Navigating the 4 C’s of credit- Andrew Mirams

Let me ask you a question…knowing what you know about your situation right now, would you lend money to you? Are you gainfully employed, in control of your personal finances and capable of repaying a loan?

Do you have lots of debt or other responsibilities that could impact your ability to service a mortgage?

The reason I pose these questions, is that this is the type of scrutiny your world will be subjected to when you apply for a home or property investment loan.You see, the banks work to a standard measure of any application that is known in the finance industry as the 4 C’s of credit.

By thoroughly examining your past financial details, employment history and even the number of times you have moved address, lenders can make a more informed decision as to what type of client you will be over the life of your loan and whether your risk profile is palatable according to their internal policies.

If you plan on applying for credit, it is advisable to have a basic understanding of what information will be required and how it is used to assess your standing with the banks.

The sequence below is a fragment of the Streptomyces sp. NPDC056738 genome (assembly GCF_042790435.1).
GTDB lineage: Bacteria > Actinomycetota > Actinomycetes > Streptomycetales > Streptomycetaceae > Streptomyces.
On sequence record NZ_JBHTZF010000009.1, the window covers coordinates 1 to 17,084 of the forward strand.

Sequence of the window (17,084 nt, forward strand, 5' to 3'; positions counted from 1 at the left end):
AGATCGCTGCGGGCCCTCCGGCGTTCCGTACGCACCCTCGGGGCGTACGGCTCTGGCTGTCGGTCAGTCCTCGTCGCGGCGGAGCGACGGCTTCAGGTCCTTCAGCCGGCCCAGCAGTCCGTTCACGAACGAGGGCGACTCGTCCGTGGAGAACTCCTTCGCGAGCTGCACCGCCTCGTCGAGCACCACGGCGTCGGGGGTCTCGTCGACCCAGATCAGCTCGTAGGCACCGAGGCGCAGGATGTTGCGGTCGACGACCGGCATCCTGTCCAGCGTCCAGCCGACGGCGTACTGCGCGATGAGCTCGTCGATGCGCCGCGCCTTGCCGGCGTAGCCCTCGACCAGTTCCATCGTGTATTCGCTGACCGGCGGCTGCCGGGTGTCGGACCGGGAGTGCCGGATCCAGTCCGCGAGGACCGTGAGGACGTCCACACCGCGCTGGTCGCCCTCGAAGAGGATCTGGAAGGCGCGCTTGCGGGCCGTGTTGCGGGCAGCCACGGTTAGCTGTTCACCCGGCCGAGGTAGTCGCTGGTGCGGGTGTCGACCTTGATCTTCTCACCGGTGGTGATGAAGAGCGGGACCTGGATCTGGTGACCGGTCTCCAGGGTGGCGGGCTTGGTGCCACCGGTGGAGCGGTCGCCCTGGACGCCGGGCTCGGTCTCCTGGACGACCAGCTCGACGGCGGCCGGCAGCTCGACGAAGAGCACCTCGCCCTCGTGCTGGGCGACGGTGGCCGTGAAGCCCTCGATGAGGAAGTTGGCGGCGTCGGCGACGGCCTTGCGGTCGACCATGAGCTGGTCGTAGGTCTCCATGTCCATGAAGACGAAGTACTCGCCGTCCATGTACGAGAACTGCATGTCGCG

So let’s take a closer look at what each of the 4 “C’s” represent and how they impact the bank’s final verdict.


As the word suggests, capacity refers to your ability to repay the loan over its lifetime. Your capacity is measured, quite logically, by the amount of income you generate and whether that source of income is reliable.

In other words;

  • Do you have a solid employment history, with regular income that is sufficient to cover your living expenses as well as the extra debt you are applying for?
  • Do you have other consistent income streams, such as rent or share dividends?
  • What is your ability to repay the loan and meet your monthly credit commitments?

In addition to these questions, lenders also look at any other debts you have that might impede your ability to service the additional loan amount you have requested.


When we talk about “character”, we are not referring to whether you happen to be a nice, caring person who volunteers at the local animal shelter. While these traits are admirable in a friend or loved one, they are not at the forefront of the banks’ concerns when it comes to your loan application.

Instead, the banks want to know if you take your financial commitments seriously and will ascertain this by digging into your credit history. Have you maintained good relationships with your debtors by keeping up your end of any past of current credit agreements? Or have you been tardy with repayments?